What is play?

On Saturday, at my weekly yoga class, I found myself bent in half attempting to balance on my elbows with my legs splayed out.  I was frustrated but exhilarated, exhausted but persistent.  It was not pretty and I felt very self conscious.  The instructor said, “Just take a minute to play with this.  Your practice is your own.  It’s not going to be like anyone else.  Listen to your body.  When you are finished playing, please join us in child’s pose.”

I was sweating, straining and mostly failing at this inverted balance.  I was working harder than I had intended to when I arrived.  I felt quite stretched, physically and mentally.  How could this be called playing?  That depends on what you feel about play.

In the groundbreaking book, Einstein Never Used Flashcards: How children really learn and why they need to play more and memorize less, play is explained as being

  • pleasurable
  • intrinsically rewarding, not to please someone else
  • voluntary and self-initiated
  • active

Play involves intense focus on something we are interested in.  The person is discovering something new about the world and themselves.  Play is rejuvenating, exciting and sometimes very difficult.  It is a reward onto itself.  I realized on Saturday that, for me, yoga is playful.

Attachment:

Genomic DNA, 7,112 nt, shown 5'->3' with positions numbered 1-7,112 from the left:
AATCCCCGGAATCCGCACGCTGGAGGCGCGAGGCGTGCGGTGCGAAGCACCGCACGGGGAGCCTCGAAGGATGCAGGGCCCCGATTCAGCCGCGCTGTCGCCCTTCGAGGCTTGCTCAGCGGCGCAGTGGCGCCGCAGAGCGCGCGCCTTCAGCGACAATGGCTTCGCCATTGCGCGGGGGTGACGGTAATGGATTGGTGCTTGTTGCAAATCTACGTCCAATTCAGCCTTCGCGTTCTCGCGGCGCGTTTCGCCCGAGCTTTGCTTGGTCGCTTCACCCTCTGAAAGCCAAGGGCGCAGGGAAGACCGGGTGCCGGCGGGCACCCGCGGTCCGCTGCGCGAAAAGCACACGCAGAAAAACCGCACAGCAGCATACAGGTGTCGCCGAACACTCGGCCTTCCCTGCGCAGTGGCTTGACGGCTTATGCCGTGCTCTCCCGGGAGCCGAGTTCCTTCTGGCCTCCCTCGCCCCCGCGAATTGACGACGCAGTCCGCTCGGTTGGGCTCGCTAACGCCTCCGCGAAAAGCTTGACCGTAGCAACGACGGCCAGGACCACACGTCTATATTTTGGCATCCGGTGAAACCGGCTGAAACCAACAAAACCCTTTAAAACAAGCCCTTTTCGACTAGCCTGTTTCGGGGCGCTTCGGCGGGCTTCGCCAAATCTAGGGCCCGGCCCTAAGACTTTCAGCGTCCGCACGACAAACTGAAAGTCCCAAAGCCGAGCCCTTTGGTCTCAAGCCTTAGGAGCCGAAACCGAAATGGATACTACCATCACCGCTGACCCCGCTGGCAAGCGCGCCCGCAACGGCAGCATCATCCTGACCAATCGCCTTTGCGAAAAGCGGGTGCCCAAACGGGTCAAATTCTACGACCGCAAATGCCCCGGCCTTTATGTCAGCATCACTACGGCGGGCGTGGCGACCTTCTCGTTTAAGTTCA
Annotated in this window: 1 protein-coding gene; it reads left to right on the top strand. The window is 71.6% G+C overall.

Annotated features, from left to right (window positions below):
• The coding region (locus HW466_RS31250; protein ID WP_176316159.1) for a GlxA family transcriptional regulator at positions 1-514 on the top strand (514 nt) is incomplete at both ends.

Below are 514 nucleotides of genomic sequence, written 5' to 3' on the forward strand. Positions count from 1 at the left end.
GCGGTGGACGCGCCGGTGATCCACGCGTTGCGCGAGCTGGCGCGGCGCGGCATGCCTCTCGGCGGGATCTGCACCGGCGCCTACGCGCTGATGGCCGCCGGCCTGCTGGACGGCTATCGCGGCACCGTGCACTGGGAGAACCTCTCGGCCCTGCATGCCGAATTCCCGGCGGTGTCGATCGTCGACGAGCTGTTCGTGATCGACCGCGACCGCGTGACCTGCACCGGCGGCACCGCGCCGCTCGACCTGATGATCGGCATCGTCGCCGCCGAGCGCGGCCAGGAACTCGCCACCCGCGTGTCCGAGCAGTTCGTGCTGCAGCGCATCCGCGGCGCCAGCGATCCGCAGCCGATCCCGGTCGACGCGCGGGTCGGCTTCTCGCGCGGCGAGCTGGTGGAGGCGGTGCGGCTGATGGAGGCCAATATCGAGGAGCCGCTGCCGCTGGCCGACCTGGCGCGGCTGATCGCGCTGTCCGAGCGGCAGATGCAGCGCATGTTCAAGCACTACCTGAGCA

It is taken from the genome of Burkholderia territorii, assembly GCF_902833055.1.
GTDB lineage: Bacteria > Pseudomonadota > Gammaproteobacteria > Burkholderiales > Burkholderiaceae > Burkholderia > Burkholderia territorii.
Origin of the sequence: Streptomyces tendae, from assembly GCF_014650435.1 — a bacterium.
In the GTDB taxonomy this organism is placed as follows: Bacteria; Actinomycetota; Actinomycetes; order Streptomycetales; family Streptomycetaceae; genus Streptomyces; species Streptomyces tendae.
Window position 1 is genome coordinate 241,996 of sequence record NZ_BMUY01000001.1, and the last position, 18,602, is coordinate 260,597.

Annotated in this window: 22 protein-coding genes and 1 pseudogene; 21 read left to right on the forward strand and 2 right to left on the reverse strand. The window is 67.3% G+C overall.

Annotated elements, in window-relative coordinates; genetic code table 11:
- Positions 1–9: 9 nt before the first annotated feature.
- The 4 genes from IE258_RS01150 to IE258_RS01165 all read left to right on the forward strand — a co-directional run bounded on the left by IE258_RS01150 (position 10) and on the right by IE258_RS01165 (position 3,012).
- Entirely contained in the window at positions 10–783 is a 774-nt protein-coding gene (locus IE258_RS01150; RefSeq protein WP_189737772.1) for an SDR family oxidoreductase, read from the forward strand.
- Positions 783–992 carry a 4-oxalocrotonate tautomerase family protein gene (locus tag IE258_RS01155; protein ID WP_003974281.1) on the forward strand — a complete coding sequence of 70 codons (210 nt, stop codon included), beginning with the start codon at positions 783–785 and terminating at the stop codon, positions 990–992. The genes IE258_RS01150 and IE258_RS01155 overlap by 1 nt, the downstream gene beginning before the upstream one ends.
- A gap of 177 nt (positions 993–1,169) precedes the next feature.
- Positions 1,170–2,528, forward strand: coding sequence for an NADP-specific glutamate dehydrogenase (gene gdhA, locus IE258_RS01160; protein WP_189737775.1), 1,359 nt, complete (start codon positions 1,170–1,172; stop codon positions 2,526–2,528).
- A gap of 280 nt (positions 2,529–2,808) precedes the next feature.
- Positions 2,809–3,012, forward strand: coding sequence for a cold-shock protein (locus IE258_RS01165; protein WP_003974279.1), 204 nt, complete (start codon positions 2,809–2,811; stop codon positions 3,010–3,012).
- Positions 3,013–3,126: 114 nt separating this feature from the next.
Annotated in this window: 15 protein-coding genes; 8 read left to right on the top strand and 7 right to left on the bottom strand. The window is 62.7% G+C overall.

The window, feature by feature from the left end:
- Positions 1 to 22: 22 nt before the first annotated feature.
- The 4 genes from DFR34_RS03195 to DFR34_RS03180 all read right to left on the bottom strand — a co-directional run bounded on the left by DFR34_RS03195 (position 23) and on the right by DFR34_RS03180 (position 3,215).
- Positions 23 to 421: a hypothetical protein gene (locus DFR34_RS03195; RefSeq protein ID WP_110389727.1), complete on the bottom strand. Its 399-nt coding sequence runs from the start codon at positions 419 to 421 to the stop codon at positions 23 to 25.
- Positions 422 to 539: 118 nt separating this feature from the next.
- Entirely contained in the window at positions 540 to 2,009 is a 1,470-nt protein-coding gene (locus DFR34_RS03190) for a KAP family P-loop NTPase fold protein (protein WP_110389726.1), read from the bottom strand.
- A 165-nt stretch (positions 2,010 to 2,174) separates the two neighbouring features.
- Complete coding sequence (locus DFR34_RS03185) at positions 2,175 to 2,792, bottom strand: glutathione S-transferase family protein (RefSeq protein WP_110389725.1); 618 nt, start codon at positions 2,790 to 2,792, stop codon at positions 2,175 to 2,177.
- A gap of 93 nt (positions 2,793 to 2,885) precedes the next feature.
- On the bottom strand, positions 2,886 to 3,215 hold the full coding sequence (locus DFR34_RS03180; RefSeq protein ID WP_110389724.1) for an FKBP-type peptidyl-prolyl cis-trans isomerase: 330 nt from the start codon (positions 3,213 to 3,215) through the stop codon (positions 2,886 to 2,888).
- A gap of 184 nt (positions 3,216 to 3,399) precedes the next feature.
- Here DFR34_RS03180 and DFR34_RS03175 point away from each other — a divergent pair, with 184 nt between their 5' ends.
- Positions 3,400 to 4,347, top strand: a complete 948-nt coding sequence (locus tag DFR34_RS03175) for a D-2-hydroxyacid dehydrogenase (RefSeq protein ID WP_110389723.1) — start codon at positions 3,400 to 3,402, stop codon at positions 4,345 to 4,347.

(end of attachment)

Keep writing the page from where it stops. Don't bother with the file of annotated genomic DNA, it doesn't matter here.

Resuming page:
The yoga instructor that morning did not go around congratulating us. That would have felt weird and maybe a little condescending.  People who are genuinely involved in play do not need outside praise.  They don’t need to be coaxed to persist.

Stuart Brown’s passionate advocacy for play reminds us that the absence of play is not work.  The absence of play is depression.  In his book  Play: How it Shapes the Brain, Opens the Imagination, and Invigorates the Soul, he explains in simple language how play is an essential part of being human and we should not lose it as a rite of passage into adulthood.

When I advocate for play in early learning centres and in classrooms, I don’t have curricular goals in mind.  I am promoting innovation, creativity and mental health.  It allows us to be in a state of FLOW, which is the best state of mind to learn.  It is “in the moment”.  That childlike ability to play should not be lost.  Let’s not try to weed it out of kids or ourselves.  I hope you go play today, whatever your play looks like.